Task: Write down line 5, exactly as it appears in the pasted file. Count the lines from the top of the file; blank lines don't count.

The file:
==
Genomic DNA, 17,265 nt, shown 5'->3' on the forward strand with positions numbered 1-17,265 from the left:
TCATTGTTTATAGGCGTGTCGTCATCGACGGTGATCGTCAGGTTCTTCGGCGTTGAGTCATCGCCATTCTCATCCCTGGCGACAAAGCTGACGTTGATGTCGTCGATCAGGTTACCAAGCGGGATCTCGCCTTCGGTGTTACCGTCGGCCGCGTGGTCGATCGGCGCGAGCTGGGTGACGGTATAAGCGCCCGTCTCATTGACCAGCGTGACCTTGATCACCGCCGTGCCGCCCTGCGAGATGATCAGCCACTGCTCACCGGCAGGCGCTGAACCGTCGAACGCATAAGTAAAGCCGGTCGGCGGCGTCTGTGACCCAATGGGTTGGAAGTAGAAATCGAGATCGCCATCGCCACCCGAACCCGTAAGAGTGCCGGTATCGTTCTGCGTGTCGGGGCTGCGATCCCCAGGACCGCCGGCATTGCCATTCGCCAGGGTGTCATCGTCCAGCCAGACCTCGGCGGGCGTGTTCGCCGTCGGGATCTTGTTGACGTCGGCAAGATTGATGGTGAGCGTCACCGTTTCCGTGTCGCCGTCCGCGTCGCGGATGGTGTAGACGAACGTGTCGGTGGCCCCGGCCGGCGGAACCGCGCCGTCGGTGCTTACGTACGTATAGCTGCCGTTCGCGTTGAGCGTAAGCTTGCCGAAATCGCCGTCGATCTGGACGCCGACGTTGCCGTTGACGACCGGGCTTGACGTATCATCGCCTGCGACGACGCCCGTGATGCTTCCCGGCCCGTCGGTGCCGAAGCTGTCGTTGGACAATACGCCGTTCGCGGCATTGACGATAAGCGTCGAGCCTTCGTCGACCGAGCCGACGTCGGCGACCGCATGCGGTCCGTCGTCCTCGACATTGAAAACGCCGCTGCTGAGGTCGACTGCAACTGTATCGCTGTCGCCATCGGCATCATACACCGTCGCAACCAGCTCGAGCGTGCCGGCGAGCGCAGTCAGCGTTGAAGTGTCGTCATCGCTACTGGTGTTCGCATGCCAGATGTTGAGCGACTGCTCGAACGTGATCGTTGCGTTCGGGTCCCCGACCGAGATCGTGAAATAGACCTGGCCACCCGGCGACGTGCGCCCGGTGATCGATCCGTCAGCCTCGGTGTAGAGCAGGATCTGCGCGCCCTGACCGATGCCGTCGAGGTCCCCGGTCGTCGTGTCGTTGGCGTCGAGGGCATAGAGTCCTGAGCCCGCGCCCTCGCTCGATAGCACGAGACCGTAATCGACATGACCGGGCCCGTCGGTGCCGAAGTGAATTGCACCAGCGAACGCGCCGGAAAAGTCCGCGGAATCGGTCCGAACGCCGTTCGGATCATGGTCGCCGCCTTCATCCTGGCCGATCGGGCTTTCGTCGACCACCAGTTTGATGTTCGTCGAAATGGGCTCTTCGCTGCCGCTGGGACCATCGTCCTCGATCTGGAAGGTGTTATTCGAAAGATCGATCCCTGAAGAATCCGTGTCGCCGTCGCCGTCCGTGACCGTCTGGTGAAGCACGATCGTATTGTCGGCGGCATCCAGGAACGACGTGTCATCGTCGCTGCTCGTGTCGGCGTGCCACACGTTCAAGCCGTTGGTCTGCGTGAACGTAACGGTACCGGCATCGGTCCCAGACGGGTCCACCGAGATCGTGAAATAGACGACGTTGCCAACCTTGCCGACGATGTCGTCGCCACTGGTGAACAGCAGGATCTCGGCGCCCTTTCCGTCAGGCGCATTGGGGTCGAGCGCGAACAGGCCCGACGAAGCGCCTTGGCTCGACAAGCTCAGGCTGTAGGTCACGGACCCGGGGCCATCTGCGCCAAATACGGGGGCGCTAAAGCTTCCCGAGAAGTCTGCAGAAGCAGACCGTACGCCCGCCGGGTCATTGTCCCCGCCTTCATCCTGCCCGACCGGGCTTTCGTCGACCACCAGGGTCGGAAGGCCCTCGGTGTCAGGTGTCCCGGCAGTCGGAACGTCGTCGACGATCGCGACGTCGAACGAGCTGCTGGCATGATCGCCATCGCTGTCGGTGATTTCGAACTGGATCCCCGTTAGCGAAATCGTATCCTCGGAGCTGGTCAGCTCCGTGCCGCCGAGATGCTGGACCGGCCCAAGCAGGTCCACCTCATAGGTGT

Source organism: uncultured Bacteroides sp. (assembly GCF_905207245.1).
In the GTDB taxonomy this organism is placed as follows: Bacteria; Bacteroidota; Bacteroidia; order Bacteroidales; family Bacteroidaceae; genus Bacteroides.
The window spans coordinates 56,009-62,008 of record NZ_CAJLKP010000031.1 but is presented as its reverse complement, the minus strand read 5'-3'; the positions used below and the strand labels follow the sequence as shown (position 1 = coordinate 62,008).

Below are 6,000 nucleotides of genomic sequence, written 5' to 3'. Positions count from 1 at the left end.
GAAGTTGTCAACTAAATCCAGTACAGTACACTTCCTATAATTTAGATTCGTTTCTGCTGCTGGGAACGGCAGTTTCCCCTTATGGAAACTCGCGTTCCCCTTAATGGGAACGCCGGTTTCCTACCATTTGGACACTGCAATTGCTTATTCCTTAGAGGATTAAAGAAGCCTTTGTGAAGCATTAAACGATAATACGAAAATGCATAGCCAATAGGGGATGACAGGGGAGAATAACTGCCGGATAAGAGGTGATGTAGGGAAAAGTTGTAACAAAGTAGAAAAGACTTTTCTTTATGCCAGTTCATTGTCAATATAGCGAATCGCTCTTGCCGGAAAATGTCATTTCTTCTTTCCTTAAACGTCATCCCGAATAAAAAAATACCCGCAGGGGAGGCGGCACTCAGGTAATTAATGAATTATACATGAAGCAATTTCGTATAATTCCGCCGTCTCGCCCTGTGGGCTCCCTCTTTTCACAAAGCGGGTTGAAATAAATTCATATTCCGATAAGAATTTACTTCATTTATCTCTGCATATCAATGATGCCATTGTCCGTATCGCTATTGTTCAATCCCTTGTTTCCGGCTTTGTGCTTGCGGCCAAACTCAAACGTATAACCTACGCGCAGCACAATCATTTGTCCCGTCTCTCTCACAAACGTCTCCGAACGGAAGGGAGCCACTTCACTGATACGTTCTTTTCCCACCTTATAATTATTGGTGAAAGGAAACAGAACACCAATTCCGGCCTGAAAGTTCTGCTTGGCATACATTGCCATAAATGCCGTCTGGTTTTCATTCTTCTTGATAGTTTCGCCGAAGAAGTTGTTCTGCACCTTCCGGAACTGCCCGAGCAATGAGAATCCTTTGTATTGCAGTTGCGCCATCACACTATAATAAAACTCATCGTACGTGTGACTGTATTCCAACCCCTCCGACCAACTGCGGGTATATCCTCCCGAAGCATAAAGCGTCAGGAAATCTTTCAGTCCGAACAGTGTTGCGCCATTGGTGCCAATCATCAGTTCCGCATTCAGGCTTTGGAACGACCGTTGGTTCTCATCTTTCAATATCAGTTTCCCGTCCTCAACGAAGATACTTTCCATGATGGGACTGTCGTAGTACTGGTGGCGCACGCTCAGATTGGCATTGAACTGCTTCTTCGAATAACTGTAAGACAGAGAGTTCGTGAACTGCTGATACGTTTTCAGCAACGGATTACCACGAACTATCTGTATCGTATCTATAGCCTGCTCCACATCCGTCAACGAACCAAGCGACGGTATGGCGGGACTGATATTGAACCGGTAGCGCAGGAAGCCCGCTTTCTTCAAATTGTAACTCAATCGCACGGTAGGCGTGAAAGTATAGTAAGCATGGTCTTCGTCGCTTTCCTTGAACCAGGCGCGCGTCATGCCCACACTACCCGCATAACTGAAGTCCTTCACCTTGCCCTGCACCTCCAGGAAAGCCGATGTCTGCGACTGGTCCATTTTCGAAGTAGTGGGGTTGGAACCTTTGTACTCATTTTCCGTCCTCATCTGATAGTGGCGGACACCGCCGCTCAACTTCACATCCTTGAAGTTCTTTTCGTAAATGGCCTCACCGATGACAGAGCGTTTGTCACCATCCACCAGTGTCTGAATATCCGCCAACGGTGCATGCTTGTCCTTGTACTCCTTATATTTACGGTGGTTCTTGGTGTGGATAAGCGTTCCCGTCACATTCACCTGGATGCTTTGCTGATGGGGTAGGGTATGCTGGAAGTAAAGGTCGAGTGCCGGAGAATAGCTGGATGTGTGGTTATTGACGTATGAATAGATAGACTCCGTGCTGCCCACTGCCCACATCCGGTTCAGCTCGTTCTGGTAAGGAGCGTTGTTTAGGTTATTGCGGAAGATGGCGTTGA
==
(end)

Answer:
The window spans coordinates 56,009-62,008 of record NZ_CAJLKP010000031.1 but is presented as its reverse complement, the minus strand read 5'-3'; the positions used below and the strand labels follow the sequence as shown (position 1 = coordinate 62,008).